BA is distributed similarly in humans and animals. It is rapidly distributed throughout body water. After administration of BA, B levels in soft tissues are equivalent to those found in plasma, whereas bone B levels appear to be higher than those found in plasma or soft tissues. In humans, a greater concentration of B in bone was reported relative to other tissues. Bone B concentrations were determined on 116 ashed samples from 33 human cadavers[25, 26]. More recently, Ward[27] examined B concentrations using a more sophisticated neutron activation analytical technique in a variety of human tissues, including bone, from 14 normal individuals and 18 individuals with rheumatoid arthritis. High B levels were found in bone, hair, and teeth.
BA is not metabolized in humans or animals. The metabolism of BA by biological systems is not possible owing to the high energy requirements (523 kJ/mol) needed to break the B----O bond[28]. In both humans and animals, BA is excreted unchanged in the urine regardless of the route of administration. It is rapidly excreted, with a half-life of < 24 h in humans and animals. BA is slowly eliminated from bone.
In humans, 99% of a single iv dose of BA was excreted in the urine, and the half-life was estimated to be 21 h, based on a three-compartment pharmacokinetic model[19]. In another study by the same investigators, 94% of an oral dose of BA (aqueous solution) was recovered in the urine of a group of male volunteers, and more than 50% of the oral dose was eliminated in the first 24 h, consistent with the 21-h half-life in the iv study[19].
Because of boric acid contains cumulative toxicity, FAO/WHO Expert Committee declared that boric acid is unsafe to use as food additives. Even though Ministry of Health Malaysia[29] does not allow boric acid to be used as a food additive, however, it has been reported in some of the local foods in Malaysia such as yellow noodle and fish ball[30]. Moreover, boric acid is harmful to human health if consumed in higher amount. However, due to unawareness of the risk of boric acid, it is continued to be used in the production of food especially noodles and some processed seafood such as fish ball[31]. Boric acid normally used for preservation of food products. It can cause to health problem if the food containing boric acid was ingested by human as boric acid and borates are toxic to cell. Hence, it is deleterious to health and its usage is not recommended[31]. For new-born baby, the possible lethal doses are in between 3-6 g, whereas 15-20 g total for adults[32]. The common symptoms from several incidents of boric acid poisoning included coughing, eye irritation, vomiting and oral irritation[33]. However, the toxicity mechanisms of boron compound remain unclear (Kot, 2009). According to Moseman (1994)[34], the usual amount of boron in urine, blood and soft tissues, normally in the range below 0.05 mg kg−1 and do not above 10 mg kg−1. Some boric acid poisoning cases reported that as high as 2 g kg−1 boric acid was found in liver tissue and brain[34, 35].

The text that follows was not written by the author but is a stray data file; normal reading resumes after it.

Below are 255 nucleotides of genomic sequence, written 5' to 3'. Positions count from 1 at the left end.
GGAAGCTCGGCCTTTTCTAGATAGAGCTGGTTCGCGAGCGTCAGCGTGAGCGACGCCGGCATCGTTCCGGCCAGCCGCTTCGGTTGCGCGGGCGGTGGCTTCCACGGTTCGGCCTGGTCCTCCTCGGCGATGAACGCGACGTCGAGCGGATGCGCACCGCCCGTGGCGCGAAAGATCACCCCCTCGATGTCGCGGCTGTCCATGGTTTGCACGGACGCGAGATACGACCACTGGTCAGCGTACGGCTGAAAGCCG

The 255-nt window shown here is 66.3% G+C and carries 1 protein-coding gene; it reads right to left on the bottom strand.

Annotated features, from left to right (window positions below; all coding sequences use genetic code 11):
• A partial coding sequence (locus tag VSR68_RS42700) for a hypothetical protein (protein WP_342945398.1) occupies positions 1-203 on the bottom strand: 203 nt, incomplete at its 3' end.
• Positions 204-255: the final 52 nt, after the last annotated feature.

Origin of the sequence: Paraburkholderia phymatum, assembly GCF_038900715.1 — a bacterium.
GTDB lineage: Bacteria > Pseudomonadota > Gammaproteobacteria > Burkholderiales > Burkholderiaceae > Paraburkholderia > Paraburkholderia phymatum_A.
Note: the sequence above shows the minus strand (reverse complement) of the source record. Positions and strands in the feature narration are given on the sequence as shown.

Boric acid (boracic acid; H3BO3) is used for the manufacture of glass, welding, mattress batting, cotton textiles, and a weak eyewash solution.


Boric acid (H3BO3) is a solid, soft, smooth, solid weak acid that is used in pharmaceutical and cosmetic industries.


  1. W. G. Woods, An introduction to boron: history, sources, uses and chemistry, Environ. Health Perspect. 102(7), 5--11 (1994).
  2. D. J. Fort, Adverse reproductive and developmental effects in Xenopus from insufficient boron, Biol. Trace Element Res. (current vol).
  3. C. D. Eckert, Essentiality of boron for vertebrate embryonic development in zebrafish and trout, Biol. Trace Element Res. (current vol.).
  4. C. L. Keen, Effects of very low boron exposure on rat development, Biol. Trace Element Res. (current vol.).
  5. F. H. Nielsen, The saga of boron in food: from a banished food preservative to a beneficial nutrient for humans, Curr. Topics Plant Biochem. Physiol. 10, 274 (1991).
  6. C. J. Rainey, R. E. Christensen, L. A. Nyquist, P. L. Strong, and J. R. Coughlin, Boron daily intake from the American diet, FASEB J. 10, A785 (abstract no. 4536) (1996).
  7. Di Renzo, F., G. Cappelletti, M.L. Broccia, E. Giavini and E. Menegola, 2007. Boric acid inhibits embryonic histone deacetylases: A suggested mechanism to explain boric acid-related teratogenicity. Toxicol. Applied Pharmacol., 220: 178-185.
  8. Cox, C., 2004. Boric acid and borates. J. Pesticide Reform, 24: 10-15.
  9. Woods, W.G., 1994. An introduction to boron: History, sources, uses and chemistry. Environ. Health Perspect., 102: 5-11. PMID: 7889881
  10. United States Environmental Protection Agency, 1993. Boric Acid. United States Environmental Protection Agency. Washington, DC.
  11. United States Environmental Protection Agency, 1996. Report of the food quality protection act (FQPA) tolerance reassessment eligibility decision (TRED) for boric acid/sodium borate salts. United States Environmental Protection Agency.
  12. Habes, D., S. Morakchi, N. Aribi, J.P. Farine and N. Soltani, 2006. Boric acid toxicity to the German cockroach, Blattella germanica: Alterations in midgut structure and acetylcholinesterase and glutathione S-transferase activity. Pesticide Biochem. Physiol., 84: 17-24.